DIY Network

Shade Garden

A shady backyard doesn't have to be considered a problem area. A shade garden can add interest and color to an uninspired all-green canvas.

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Nearby honeysuckle will act as a shade canopy over the bed. The shade garden will be on the south side of the back yard, near a fence. The design is determined by forming the edge of the bed's perimeter with a garden hose.

Next, the bed's edge is cut. A sharp, flat edit shovel works fine, but Walter prefers a sharp half-moon hoe that easily cuts hard soil with pressure and a rocking motion.

It's important to consider soil improvement prior to planting. Some plants need organic matter, some do fine without it. In this demonstration, the soil sample was good, so the ground didn't require amending. Later, the bed will be finished with hardwood mulch, which will add nutrients and keep the soil from hardening.

This is a full-shade area. Full shade is a term used to describe an area receiving less than five hours of sunlight a day. In the spring, this area will get full sun, but after April -- when the trees have full green foliage -- this area becomes a full shade area.

When planting, the taller plants are positioned at the back of the garden. Because Walter is working in Zone 6, he'll have limited plant choices to work with. He starts at the back and works forward.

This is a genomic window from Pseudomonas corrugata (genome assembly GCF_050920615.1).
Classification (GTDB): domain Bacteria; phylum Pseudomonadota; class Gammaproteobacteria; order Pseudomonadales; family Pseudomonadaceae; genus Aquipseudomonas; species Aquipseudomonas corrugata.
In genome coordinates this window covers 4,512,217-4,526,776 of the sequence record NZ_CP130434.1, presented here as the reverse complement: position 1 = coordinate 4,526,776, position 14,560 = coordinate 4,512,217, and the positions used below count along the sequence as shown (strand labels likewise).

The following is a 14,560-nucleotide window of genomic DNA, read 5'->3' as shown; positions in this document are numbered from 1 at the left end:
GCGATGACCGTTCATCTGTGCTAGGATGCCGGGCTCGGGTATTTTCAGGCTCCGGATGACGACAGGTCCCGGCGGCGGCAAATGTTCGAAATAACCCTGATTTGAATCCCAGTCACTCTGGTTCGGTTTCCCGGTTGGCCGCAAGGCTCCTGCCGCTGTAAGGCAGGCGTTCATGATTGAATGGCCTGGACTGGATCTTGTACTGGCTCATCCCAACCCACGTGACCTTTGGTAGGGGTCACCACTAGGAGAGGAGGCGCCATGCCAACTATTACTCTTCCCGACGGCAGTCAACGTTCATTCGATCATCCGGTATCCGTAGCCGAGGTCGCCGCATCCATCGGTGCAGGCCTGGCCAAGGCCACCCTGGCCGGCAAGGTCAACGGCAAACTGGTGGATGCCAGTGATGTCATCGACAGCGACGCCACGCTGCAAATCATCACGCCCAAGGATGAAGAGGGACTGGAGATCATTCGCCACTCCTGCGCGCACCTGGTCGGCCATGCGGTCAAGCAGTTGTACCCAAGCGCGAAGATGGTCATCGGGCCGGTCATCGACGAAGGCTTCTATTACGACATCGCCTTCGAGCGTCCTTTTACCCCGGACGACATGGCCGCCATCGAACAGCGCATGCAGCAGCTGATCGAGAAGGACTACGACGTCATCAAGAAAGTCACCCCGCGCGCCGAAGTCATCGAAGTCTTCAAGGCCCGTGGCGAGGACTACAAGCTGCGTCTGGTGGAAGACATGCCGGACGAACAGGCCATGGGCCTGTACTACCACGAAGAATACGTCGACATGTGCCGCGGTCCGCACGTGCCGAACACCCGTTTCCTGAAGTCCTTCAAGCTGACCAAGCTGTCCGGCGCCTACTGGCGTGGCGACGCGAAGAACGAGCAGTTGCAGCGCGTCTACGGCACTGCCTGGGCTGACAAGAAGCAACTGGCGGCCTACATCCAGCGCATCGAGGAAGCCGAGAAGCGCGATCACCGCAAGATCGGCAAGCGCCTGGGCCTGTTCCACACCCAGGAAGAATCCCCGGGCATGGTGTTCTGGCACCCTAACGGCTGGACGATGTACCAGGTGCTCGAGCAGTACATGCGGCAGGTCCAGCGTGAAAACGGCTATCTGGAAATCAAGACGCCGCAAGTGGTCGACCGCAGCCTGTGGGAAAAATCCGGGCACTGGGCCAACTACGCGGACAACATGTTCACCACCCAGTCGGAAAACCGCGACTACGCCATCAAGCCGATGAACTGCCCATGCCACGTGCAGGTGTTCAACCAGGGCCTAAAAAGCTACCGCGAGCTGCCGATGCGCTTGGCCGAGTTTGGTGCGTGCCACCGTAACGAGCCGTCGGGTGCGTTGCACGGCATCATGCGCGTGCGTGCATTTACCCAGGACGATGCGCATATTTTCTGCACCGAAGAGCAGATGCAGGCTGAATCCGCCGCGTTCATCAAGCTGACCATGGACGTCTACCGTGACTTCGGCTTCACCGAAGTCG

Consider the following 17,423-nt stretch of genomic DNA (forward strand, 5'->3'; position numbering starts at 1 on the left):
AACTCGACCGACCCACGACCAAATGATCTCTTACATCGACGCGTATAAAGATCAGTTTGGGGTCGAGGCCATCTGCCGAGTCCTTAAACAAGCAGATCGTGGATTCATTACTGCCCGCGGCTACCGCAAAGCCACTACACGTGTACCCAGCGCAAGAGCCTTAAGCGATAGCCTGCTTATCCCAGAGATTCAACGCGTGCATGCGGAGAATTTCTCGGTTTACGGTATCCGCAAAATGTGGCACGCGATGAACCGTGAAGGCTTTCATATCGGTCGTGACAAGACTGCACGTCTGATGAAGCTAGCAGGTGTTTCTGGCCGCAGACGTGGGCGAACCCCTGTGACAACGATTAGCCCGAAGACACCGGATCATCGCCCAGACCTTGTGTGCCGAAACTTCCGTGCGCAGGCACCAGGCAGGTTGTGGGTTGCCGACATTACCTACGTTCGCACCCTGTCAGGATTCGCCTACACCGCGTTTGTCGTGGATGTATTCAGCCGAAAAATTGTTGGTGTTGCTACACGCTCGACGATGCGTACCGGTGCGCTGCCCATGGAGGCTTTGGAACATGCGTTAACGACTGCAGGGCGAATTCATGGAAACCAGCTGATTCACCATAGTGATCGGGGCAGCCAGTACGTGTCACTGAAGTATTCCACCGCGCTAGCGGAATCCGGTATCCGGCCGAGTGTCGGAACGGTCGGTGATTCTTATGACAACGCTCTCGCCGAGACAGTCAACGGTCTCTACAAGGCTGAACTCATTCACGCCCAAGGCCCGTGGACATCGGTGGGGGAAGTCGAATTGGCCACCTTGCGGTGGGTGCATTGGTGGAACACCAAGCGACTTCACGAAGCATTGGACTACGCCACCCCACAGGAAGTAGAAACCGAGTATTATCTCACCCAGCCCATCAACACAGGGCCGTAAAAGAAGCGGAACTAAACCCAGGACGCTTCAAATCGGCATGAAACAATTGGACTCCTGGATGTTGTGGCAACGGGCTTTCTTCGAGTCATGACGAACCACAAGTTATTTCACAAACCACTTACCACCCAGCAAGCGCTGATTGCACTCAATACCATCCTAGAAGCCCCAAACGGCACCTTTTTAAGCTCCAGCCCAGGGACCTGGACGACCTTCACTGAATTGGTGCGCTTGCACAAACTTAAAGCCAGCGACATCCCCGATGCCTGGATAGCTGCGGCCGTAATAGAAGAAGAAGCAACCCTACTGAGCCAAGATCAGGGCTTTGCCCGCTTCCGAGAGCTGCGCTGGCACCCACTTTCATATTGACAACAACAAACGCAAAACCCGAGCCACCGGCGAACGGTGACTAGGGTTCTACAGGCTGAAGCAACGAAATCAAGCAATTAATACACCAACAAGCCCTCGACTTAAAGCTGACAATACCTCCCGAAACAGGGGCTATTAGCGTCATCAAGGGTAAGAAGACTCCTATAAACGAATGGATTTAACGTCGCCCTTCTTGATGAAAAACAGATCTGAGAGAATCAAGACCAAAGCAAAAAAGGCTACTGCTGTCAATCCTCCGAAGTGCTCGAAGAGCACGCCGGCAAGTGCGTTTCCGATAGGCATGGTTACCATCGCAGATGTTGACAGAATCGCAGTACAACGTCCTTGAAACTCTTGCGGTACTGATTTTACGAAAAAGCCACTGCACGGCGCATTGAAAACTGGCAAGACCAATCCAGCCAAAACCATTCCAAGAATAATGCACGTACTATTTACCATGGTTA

Here, Walter shares his choices:

Rhododendrons

  • Flower in a wide variety of colors and provide fragrance.
  • May be evergreen or deciduous shrubs growing from 2'-12' tall.

Vibernum and Kerria

  • Vibernum is also available as a broad-leaved evergreen or deciduous shrub, but will need to be trimmed each season if located in a tight area.
  • Kerria stays green in winter, requires no special attention and produces yellow pompon flowers.

Chocolate Veil and Hydrangea

  • Chocolate veil has pointed chocolate-bronze leaves with purple highlights. It flowers and grows to 24".
  • Walter uses a hydrangea called "big smile" that features a long blooming season with either pink or blue flowering clusters and dark, glossy foliage.

Ferns and Hostas

  • The award-winning Japanese painted fern is used for the front of the garden. Although most people think of ferns as shade plants, some are actually suited to sunny areas.
  • Hostas are wonderful shade plants and available varieties increase each year. In this shade garden, Walter selects August Moon Hosta (a vigorous grower with yellow leaves and white flowers in mid-summer); Fried Green Tomatoes (for rich green color that is bluish early in the season and produces pale lavender flowers); and Sum and Substance (a fast grower with large leaves and lavender flowers).

After all the plants are added -- including some Astilbe for color -- a 3" layer of hardwood mulch surrounds the flowers.

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